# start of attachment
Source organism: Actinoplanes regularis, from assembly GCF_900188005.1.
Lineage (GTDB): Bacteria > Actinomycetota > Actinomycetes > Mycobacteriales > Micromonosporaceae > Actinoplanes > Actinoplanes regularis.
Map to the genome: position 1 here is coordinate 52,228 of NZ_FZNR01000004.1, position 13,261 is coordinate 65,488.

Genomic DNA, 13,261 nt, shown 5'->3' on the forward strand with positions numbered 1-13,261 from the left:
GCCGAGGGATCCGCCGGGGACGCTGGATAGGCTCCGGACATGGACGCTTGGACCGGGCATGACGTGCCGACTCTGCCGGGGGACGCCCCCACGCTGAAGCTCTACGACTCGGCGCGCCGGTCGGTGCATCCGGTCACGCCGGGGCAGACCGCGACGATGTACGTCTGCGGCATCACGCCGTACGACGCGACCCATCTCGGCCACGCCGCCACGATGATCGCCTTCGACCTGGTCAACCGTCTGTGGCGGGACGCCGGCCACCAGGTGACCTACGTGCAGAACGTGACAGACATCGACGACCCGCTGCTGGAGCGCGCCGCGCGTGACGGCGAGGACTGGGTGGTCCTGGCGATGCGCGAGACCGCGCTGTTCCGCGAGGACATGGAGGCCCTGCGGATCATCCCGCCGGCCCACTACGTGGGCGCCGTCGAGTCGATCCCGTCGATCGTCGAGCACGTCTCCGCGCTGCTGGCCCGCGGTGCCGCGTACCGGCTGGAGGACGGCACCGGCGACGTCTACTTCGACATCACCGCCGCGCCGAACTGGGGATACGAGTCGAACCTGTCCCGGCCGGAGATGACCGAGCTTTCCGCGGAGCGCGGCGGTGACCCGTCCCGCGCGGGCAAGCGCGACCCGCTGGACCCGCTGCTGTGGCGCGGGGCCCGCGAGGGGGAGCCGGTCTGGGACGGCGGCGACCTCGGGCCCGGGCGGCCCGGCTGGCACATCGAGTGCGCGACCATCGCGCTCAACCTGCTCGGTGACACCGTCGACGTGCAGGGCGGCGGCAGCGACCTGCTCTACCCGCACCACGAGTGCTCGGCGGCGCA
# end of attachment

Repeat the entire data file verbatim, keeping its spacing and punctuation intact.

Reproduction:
Source organism: Actinoplanes regularis, from assembly GCF_900188005.1.
Lineage (GTDB): Bacteria > Actinomycetota > Actinomycetes > Mycobacteriales > Micromonosporaceae > Actinoplanes > Actinoplanes regularis.
Map to the genome: position 1 here is coordinate 52,228 of NZ_FZNR01000004.1, position 13,261 is coordinate 65,488.

Genomic DNA, 13,261 nt, shown 5'->3' on the forward strand with positions numbered 1-13,261 from the left:
GCCGAGGGATCCGCCGGGGACGCTGGATAGGCTCCGGACATGGACGCTTGGACCGGGCATGACGTGCCGACTCTGCCGGGGGACGCCCCCACGCTGAAGCTCTACGACTCGGCGCGCCGGTCGGTGCATCCGGTCACGCCGGGGCAGACCGCGACGATGTACGTCTGCGGCATCACGCCGTACGACGCGACCCATCTCGGCCACGCCGCCACGATGATCGCCTTCGACCTGGTCAACCGTCTGTGGCGGGACGCCGGCCACCAGGTGACCTACGTGCAGAACGTGACAGACATCGACGACCCGCTGCTGGAGCGCGCCGCGCGTGACGGCGAGGACTGGGTGGTCCTGGCGATGCGCGAGACCGCGCTGTTCCGCGAGGACATGGAGGCCCTGCGGATCATCCCGCCGGCCCACTACGTGGGCGCCGTCGAGTCGATCCCGTCGATCGTCGAGCACGTCTCCGCGCTGCTGGCCCGCGGTGCCGCGTACCGGCTGGAGGACGGCACCGGCGACGTCTACTTCGACATCACCGCCGCGCCGAACTGGGGATACGAGTCGAACCTGTCCCGGCCGGAGATGACCGAGCTTTCCGCGGAGCGCGGCGGTGACCCGTCCCGCGCGGGCAAGCGCGACCCGCTGGACCCGCTGCTGTGGCGCGGGGCCCGCGAGGGGGAGCCGGTCTGGGACGGCGGCGACCTCGGGCCCGGGCGGCCCGGCTGGCACATCGAGTGCGCGACCATCGCGCTCAACCTGCTCGGTGACACCGTCGACGTGCAGGGCGGCGGCAGCGACCTGCTCTACCCGCACCACGAGTGCTCGGCGGCGCA